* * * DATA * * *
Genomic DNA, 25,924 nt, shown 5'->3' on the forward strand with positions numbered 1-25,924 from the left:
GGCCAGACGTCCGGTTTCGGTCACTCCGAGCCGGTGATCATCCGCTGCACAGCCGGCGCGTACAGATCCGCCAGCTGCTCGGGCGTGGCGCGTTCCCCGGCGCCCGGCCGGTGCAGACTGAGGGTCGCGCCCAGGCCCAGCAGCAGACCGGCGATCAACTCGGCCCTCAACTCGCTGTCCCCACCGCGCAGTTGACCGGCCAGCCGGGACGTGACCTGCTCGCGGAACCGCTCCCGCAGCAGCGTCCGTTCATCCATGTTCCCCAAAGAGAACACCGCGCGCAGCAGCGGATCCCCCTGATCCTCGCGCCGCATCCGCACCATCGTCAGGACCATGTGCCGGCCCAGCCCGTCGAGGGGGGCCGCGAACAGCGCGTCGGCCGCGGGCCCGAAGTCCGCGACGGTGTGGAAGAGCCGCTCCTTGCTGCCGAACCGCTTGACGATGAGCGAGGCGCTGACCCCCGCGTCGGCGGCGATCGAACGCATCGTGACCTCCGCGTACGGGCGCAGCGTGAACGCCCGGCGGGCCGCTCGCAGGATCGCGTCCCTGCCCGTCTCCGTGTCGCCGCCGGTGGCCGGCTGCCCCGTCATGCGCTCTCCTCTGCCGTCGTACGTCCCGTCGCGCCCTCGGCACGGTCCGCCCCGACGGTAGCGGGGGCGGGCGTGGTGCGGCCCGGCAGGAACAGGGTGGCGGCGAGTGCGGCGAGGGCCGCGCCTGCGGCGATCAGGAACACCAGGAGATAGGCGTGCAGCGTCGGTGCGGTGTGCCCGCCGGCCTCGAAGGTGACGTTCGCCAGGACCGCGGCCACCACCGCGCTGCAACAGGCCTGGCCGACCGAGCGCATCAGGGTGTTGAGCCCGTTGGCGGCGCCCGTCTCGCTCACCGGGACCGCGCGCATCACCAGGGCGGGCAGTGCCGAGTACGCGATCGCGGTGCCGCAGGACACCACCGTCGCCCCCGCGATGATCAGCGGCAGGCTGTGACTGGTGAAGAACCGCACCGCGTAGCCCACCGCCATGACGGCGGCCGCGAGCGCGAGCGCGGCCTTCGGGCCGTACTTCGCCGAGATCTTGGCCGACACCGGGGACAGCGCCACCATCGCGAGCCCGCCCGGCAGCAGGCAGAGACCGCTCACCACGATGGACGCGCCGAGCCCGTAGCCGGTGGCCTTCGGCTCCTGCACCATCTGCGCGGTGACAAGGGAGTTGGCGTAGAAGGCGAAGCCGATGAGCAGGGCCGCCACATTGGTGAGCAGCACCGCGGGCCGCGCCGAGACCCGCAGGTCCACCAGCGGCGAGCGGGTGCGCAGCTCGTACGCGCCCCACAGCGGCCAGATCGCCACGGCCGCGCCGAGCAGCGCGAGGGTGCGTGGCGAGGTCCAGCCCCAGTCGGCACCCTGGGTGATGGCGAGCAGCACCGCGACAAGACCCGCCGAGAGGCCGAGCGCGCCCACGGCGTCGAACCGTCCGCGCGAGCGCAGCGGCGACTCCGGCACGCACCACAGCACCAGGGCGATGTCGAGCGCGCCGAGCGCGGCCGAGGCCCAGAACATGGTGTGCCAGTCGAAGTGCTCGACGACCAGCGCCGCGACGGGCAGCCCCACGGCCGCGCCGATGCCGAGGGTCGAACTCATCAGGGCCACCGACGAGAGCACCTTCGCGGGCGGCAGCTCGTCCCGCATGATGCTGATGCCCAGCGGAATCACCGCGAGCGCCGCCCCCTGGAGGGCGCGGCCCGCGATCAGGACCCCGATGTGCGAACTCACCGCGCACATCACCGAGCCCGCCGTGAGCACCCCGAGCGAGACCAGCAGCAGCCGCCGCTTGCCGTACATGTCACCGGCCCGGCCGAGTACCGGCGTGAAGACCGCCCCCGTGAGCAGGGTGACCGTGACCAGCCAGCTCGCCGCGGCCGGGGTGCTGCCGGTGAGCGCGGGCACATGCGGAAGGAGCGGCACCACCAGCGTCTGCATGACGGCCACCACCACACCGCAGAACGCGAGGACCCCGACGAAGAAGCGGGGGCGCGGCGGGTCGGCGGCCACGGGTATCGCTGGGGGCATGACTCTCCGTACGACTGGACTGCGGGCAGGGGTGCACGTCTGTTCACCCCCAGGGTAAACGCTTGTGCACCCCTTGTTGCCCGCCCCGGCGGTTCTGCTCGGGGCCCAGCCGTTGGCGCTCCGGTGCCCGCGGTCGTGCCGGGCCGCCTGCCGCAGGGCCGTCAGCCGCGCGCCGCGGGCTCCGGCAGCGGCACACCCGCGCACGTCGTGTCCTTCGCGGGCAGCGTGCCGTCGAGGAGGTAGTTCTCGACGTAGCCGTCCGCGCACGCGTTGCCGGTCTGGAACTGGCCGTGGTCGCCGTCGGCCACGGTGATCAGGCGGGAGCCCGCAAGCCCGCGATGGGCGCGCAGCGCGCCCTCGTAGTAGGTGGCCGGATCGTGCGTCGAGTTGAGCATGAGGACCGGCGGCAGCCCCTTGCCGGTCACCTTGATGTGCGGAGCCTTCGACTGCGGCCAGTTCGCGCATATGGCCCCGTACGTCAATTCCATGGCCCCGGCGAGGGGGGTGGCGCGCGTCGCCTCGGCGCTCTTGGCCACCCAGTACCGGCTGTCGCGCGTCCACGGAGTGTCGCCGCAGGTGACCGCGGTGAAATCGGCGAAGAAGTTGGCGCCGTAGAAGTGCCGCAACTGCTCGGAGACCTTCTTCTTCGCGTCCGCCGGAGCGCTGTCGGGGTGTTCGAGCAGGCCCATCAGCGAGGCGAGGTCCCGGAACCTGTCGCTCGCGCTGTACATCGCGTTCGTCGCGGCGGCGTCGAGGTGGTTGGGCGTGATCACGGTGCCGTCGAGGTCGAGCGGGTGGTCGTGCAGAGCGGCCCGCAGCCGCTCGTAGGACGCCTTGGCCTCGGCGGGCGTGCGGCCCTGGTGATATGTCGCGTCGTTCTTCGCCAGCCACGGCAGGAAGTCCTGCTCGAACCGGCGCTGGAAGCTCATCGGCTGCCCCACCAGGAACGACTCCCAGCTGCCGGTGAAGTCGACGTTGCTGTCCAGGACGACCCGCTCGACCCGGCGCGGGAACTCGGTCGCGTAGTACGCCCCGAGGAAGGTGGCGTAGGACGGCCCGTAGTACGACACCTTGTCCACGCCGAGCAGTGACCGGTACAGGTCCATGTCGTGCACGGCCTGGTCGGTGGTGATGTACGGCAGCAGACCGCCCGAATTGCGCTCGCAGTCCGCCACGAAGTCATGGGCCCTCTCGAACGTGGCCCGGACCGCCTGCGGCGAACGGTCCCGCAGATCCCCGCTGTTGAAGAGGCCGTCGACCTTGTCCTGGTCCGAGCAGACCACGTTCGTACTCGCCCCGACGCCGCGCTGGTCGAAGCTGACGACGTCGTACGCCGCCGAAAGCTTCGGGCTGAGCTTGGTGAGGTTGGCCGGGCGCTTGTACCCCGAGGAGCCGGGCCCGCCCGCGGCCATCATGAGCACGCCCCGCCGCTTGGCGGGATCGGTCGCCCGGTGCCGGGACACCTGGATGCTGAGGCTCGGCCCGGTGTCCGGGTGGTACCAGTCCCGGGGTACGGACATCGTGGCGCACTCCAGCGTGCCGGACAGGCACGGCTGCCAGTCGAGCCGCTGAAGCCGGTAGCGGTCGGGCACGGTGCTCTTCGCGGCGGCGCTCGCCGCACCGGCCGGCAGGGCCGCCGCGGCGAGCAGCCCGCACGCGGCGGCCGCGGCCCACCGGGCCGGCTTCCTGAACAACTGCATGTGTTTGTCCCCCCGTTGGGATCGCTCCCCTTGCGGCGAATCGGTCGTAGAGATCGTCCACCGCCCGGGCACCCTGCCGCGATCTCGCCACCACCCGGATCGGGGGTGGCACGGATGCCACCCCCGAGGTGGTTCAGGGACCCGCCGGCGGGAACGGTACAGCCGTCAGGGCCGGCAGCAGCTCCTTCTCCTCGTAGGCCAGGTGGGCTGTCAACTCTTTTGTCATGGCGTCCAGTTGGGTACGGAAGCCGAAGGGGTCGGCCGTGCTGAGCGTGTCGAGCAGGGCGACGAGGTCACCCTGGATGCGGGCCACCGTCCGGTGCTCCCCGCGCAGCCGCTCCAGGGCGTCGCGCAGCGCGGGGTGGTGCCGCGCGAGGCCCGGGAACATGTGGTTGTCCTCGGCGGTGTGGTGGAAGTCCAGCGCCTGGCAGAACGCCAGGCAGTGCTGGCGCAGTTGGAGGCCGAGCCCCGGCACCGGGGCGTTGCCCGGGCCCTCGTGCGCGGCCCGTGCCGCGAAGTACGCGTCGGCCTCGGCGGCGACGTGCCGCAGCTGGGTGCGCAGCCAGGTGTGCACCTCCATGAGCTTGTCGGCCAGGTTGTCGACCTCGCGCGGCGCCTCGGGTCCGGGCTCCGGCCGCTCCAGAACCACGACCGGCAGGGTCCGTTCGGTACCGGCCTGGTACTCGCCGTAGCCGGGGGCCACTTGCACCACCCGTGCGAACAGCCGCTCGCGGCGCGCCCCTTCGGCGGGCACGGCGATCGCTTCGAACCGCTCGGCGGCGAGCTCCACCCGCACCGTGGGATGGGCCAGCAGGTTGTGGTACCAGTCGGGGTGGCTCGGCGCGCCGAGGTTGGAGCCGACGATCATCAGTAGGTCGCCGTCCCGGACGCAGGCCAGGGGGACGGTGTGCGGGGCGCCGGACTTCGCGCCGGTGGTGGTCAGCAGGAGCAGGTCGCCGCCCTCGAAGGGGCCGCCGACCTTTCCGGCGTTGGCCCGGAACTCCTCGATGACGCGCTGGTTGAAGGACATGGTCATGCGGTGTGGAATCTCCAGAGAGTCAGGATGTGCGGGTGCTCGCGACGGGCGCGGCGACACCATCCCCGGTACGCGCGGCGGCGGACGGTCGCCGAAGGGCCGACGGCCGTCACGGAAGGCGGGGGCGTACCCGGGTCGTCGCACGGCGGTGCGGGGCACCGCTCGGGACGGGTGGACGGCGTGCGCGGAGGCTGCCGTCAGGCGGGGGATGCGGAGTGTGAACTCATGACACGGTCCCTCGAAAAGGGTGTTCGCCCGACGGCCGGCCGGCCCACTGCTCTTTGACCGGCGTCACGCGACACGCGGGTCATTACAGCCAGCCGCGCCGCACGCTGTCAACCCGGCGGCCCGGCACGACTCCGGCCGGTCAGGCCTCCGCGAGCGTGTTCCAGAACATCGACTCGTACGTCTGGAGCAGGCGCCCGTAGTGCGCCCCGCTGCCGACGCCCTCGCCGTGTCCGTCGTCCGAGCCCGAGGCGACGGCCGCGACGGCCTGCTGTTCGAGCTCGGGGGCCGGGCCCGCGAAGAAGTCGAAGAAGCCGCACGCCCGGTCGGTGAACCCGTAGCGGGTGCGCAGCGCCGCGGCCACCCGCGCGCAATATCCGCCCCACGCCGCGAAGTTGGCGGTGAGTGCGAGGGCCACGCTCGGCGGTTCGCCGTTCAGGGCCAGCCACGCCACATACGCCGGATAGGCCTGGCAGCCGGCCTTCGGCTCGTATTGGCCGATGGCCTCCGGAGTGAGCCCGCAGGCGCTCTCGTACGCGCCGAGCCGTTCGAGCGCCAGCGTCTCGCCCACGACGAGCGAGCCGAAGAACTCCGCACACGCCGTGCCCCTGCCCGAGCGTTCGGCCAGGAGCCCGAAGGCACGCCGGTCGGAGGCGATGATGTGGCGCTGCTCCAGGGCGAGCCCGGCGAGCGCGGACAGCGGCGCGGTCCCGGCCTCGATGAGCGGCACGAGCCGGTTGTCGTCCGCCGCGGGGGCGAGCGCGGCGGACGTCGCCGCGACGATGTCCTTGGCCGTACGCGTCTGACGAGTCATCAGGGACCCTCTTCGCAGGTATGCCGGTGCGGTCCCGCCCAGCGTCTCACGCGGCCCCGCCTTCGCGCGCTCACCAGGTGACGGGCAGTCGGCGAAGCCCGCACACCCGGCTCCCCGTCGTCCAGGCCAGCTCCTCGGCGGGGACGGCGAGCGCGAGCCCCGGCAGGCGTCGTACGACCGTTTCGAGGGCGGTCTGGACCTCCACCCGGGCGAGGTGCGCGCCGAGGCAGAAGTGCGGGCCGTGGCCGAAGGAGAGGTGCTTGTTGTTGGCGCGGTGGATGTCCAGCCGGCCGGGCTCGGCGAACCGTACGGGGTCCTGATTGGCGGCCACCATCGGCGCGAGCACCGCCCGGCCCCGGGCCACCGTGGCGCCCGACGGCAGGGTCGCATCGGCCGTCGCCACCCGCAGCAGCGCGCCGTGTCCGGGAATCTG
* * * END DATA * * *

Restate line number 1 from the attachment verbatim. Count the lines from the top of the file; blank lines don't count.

Genomic DNA, 25,924 nt, shown 5'->3' on the forward strand with positions numbered 1-25,924 from the left: